For the current generation of worker-bees, honesty in messaging is much more valuable, and builds confidence rather than taking it away! 



Chris Christie’s Fall and Extreme Messaging

27 Feb

How Superstorm Sandy Blew Away a Conservative House of Cards


File this one under S for Speculative.  But today’s NYT report this week about just how far New Jersey Governor Chris Christie has fallen out of grace with conservatives, brings up an interesting messaging question.

Christie upset many conservatives before the November presidential elections by publicly applauding President Obama’s efforts with respect to Superstorm Sandy.  The issue this raises for messaging is “why were they so upset” or rather “why did it matter so much?”

The standard responses are that Christie had: (1) endorsed Romney; (2) given the keynote address at the Republican National Convention; and, (3) gone so far as to (correctly) predict that Romney would clean the floor in the first debate.  Therefore, by embracing Obama’s response to Sandy, he was throwing Romney under the campaign bus.

I take issue with this analysis, and think the significance lies elsewhere.  After all, at its basest level, Obama was just doing his job.  Is it so extraordinary for the governor of a state to thank the President for organizing an efficient response to a disaster?  Additionally, this was a storm affecting states that were all clearly going to Obama anyway – only if the President had horrifically bungled the FEMA response was there any real political capital at stake.

From a messaging point of view, the real problem is that Christie’s back-patting was contrary to the image repeatedly portrayed by conservatives that Obama was the worst president in history.  It wasn’t just that Obama’s viewpoint was different, that he was taking the country down the wrong path, etc., an image was built that Obama was truly the worst.

And when he had a discrete task to perform (coordinate a disaster response), the fact that he did it well – and a Republican said so – shattered the veneer of incompetence and uselessness that had been so steadfastly built.

Like I said at the beginning, this is a more speculative “thought experiment.”  And it’s clear that many other factors were involved in Obama winning re-election (e.g. Mitt Romney).

But you have to think carefully about the messages you create.  Often times it makes sense to give people a clear A vs B choice.  But the more extreme the distinction you present between two choices, the easier it is for something outside your control to unravel that dichotomy and suggest that it’s false.  And once your audience doubts a central tenet of your message, it becomes much harder to maintain the same people’s unquestioning belief of everything else you’re trying to say.

Seth MacFarlane: Destroying What You Are By Being What You’re Not

26 Feb

Seth MacFarlane managed to bomb the Oscars by apologizing for being himself, rather than just being himself. 


There were witty gags and awkward staring-at-floor-and-wondering-when-Jack-Nicholson-would-finally-arrive moments.   But every comedian has jokes that work and others that fall flat.  That’s not what’s interesting from a messaging point of view.  Where MacFarlane really bombed was his complete lack of authenticity and inability to establish a connection with audience.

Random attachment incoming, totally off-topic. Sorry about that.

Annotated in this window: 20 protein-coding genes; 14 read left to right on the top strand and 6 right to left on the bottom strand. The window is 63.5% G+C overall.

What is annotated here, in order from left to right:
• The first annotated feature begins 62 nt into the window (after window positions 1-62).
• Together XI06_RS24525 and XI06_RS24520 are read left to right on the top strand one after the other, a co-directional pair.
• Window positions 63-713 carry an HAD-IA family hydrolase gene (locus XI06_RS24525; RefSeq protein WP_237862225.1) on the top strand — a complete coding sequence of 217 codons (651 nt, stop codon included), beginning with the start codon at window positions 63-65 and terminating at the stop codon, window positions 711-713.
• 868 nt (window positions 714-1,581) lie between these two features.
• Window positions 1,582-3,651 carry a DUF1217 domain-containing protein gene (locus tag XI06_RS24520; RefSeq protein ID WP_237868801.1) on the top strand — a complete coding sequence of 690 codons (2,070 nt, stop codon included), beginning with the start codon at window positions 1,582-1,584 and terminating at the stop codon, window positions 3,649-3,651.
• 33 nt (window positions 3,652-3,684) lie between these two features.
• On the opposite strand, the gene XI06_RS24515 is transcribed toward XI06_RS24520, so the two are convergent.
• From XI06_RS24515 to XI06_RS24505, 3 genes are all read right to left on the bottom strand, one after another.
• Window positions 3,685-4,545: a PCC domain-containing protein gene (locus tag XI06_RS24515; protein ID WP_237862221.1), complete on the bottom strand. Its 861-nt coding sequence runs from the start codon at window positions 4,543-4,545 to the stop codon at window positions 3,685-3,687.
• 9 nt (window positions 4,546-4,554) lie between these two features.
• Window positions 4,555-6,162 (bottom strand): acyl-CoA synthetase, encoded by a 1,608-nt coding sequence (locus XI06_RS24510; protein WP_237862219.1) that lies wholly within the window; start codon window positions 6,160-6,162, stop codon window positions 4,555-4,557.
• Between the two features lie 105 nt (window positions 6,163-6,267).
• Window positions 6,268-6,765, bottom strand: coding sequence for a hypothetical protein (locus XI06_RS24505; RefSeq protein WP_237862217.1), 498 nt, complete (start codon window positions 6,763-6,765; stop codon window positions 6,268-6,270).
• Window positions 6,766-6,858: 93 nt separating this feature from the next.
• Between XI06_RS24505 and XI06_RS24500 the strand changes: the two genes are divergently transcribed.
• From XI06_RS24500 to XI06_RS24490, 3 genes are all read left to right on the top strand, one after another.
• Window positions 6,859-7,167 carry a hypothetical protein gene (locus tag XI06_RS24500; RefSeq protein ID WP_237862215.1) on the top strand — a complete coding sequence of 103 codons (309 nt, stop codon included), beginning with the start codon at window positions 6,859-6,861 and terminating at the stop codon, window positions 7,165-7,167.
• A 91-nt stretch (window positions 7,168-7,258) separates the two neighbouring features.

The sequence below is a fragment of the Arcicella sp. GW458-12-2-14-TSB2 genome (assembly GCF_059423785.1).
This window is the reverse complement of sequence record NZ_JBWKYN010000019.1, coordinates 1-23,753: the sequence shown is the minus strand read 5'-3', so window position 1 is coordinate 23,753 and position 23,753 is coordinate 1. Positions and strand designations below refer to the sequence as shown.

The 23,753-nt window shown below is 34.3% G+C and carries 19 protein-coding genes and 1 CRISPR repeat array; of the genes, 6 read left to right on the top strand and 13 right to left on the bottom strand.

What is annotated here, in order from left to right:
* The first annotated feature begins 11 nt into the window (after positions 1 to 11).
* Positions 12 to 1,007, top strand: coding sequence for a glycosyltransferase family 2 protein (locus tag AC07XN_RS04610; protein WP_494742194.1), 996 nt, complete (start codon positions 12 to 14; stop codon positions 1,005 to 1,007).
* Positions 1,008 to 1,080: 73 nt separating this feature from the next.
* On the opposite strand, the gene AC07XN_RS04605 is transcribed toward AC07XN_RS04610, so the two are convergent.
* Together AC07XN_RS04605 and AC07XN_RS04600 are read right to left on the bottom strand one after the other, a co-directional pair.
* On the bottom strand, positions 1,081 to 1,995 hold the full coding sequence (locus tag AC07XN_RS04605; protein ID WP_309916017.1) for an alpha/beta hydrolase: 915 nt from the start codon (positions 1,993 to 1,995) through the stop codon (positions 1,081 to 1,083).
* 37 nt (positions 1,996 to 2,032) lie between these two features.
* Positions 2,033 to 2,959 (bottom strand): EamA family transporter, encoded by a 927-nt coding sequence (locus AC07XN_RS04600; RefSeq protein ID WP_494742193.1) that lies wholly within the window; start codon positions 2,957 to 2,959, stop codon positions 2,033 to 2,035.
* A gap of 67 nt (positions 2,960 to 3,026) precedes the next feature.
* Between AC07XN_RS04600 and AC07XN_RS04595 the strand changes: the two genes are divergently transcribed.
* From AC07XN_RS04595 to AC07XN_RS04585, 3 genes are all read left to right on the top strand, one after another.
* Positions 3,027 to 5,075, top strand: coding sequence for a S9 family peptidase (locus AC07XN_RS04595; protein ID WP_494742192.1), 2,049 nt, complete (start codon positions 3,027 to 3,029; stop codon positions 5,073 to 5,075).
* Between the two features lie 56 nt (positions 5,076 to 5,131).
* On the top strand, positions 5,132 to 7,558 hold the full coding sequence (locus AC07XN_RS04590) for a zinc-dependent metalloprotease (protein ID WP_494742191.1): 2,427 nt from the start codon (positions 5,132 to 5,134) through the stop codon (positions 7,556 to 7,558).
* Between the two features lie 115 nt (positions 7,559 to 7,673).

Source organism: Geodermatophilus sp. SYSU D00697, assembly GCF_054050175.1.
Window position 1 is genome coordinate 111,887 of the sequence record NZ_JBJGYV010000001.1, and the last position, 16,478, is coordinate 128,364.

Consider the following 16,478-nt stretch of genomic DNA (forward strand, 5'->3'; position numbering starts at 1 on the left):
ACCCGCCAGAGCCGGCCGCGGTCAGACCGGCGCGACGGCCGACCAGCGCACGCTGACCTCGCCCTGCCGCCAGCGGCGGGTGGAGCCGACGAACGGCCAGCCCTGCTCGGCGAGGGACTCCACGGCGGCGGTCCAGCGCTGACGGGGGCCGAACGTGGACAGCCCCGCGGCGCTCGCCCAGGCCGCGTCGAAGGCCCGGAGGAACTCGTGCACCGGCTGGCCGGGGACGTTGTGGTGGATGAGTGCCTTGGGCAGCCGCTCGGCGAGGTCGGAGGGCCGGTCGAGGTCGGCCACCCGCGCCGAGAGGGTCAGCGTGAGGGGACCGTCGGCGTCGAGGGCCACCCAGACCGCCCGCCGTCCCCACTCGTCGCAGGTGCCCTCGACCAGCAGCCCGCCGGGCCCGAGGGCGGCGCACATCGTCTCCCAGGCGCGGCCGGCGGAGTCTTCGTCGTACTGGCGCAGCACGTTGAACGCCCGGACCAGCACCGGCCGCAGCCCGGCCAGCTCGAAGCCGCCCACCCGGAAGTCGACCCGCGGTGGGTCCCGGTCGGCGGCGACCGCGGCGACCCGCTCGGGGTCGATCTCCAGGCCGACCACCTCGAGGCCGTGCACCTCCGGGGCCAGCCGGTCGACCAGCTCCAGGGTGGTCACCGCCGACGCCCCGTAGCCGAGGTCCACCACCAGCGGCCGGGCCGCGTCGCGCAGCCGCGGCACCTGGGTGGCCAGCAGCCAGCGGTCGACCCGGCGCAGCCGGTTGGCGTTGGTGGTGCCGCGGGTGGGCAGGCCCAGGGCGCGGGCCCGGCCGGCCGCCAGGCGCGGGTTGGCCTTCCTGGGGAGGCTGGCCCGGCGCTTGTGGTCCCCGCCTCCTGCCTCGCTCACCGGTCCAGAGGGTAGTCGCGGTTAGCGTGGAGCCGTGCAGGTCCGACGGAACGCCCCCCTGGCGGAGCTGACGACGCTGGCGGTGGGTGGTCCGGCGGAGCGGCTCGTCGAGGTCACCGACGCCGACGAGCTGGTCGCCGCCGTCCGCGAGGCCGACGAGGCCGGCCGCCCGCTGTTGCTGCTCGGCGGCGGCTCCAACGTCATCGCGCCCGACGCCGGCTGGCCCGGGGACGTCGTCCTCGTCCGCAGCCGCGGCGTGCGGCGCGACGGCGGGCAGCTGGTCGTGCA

When did this happen?  Two answers.  Answer One: about five minutes and eight seconds into his performance (we’ll get to that).  Answer Two: likely about a month before the show when he started worrying about his ability to pull off the Oscars.  There was a freak-out moment when MacFarlane went from “wow, I’ve been asked to follow in the footsteps of Billy Crystal and Whoopi Goldberg” to “how the hell do I follow in the footsteps of Billy Crystal and Whoopi Goldberg?”

Vanity – and the fear of being negatively compared to your esteemed peers – does strange things to people.  To avoid the fear of being labeled the worst Oscar host in history, McFarlane decided five minutes into the show to do a skit with William Shatner giving him the “worst host ever” label preemptively. Apart from being a self-fulfilling prophesy, it came across as horribly insecure and inauthentic.

Think about it this way.  Imagine you’re adored by bijillions of Family Guy and Ted fans, you’ve been selected by the ultimate Hollywood institution to host the Oscars, and you’re playing in front of a hometown crowd.   And yet you feel the need to pre-emptively tell everyone how awful you are?

The alternative would have been for MacFarlane to display exactly who he is – the sophomoric humor dude.  Every guy with a man cave loves MacFarlane.  Trying to “excuse” this self by making fun of the one thing that he actually is – the sophomoric humor dude – just didn’t work.  His role model should have been Ricky Gervais.  Gervais didn’t apologize for his piercing, uncomfortable, in-your-face sense of humor when he hosted the Golden Globes in 2010.  He knew that’s who he was, and he thrived in it.

And he got invited back to do it again in 2011.  And again in 2012.  By contrast, MacFarlane, not content with pre-emptively saying he was the worst host ever, also sent out a tweet after the Oscars pre-emptively declining an invitation back.  Had he just been himself, MacFarlane’s core constituency would have adored him even more, and everyone who didn’t like his humor would have just written it off as “not their thing.”

But instead, MacFarlane managed to ingratiate himself with basically no-one and, through his lack of authenticity, create the broad perception that he really was the worst host of all time.  How’s that for controlling your messaging?!